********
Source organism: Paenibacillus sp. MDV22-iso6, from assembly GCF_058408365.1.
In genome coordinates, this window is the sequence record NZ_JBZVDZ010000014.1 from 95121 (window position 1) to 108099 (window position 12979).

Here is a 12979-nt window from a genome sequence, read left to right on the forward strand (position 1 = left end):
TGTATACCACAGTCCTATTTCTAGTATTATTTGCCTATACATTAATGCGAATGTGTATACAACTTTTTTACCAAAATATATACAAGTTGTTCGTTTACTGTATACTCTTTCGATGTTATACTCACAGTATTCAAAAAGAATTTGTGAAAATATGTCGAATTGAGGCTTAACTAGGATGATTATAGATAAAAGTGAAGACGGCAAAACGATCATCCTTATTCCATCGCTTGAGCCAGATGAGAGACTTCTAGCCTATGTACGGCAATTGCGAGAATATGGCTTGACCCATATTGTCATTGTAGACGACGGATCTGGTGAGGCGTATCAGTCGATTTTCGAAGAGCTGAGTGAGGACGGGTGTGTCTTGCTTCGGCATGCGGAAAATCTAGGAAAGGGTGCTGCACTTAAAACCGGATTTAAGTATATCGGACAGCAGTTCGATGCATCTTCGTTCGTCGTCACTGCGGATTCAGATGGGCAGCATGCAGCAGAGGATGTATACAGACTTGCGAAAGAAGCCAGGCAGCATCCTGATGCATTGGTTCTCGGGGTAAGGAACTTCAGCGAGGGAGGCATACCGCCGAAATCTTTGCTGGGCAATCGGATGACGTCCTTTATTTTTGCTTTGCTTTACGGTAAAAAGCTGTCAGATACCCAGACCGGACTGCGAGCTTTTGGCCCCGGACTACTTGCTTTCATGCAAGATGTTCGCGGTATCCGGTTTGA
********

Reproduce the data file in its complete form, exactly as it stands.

Source organism: Paenibacillus sp. MDV22-iso6, from assembly GCF_058408365.1.
In genome coordinates, this window is the sequence record NZ_JBZVDZ010000014.1 from 95121 (window position 1) to 108099 (window position 12979).

Here is a 12979-nt window from a genome sequence, read left to right on the forward strand (position 1 = left end):
TGTATACCACAGTCCTATTTCTAGTATTATTTGCCTATACATTAATGCGAATGTGTATACAACTTTTTTACCAAAATATATACAAGTTGTTCGTTTACTGTATACTCTTTCGATGTTATACTCACAGTATTCAAAAAGAATTTGTGAAAATATGTCGAATTGAGGCTTAACTAGGATGATTATAGATAAAAGTGAAGACGGCAAAACGATCATCCTTATTCCATCGCTTGAGCCAGATGAGAGACTTCTAGCCTATGTACGGCAATTGCGAGAATATGGCTTGACCCATATTGTCATTGTAGACGACGGATCTGGTGAGGCGTATCAGTCGATTTTCGAAGAGCTGAGTGAGGACGGGTGTGTCTTGCTTCGGCATGCGGAAAATCTAGGAAAGGGTGCTGCACTTAAAACCGGATTTAAGTATATCGGACAGCAGTTCGATGCATCTTCGTTCGTCGTCACTGCGGATTCAGATGGGCAGCATGCAGCAGAGGATGTATACAGACTTGCGAAAGAAGCCAGGCAGCATCCTGATGCATTGGTTCTCGGGGTAAGGAACTTCAGCGAGGGAGGCATACCGCCGAAATCTTTGCTGGGCAATCGGATGACGTCCTTTATTTTTGCTTTGCTTTACGGTAAAAAGCTGTCAGATACCCAGACCGGACTGCGAGCTTTTGGCCCCGGACTACTTGCTTTCATGCAAGATGTTCGCGGTATCCGGTTTGA